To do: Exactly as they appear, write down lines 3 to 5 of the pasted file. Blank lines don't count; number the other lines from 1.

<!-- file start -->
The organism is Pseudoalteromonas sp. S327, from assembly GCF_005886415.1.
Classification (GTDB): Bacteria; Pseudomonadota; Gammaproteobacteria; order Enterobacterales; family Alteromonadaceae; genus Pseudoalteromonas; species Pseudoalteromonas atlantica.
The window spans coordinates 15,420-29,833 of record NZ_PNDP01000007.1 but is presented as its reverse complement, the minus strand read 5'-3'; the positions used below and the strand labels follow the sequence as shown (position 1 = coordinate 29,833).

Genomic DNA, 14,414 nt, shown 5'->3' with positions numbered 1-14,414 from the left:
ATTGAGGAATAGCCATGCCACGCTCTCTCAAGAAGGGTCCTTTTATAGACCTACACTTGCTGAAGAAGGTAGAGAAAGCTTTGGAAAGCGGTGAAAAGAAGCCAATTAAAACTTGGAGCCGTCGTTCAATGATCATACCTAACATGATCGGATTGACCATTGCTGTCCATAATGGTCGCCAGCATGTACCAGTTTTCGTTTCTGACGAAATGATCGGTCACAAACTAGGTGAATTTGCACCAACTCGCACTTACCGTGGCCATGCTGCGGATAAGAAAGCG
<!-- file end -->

The window spans coordinates 15,420-29,833 of record NZ_PNDP01000007.1 but is presented as its reverse complement, the minus strand read 5'-3'; the positions used below and the strand labels follow the sequence as shown (position 1 = coordinate 29,833).

Genomic DNA, 14,414 nt, shown 5'->3' with positions numbered 1-14,414 from the left:
ATTGAGGAATAGCCATGCCACGCTCTCTCAAGAAGGGTCCTTTTATAGACCTACACTTGCTGAAGAAGGTAGAGAAAGCTTTGGAAAGCGGTGAAAAGAAGCCAATTAAAACTTGGAGCCGTCGTTCAATGATCATACCTAACATGATCGGATTGACCATTGCTGTCCATAATGGTCGCCAGCATGTACCAGTTTTCGTTTCTGACGAAATGATCGGTCACAAACTAGGTGAATTTGCACCAACTCGCACTTACCGTGGCCATGCTGCGGATAAGAAAGCG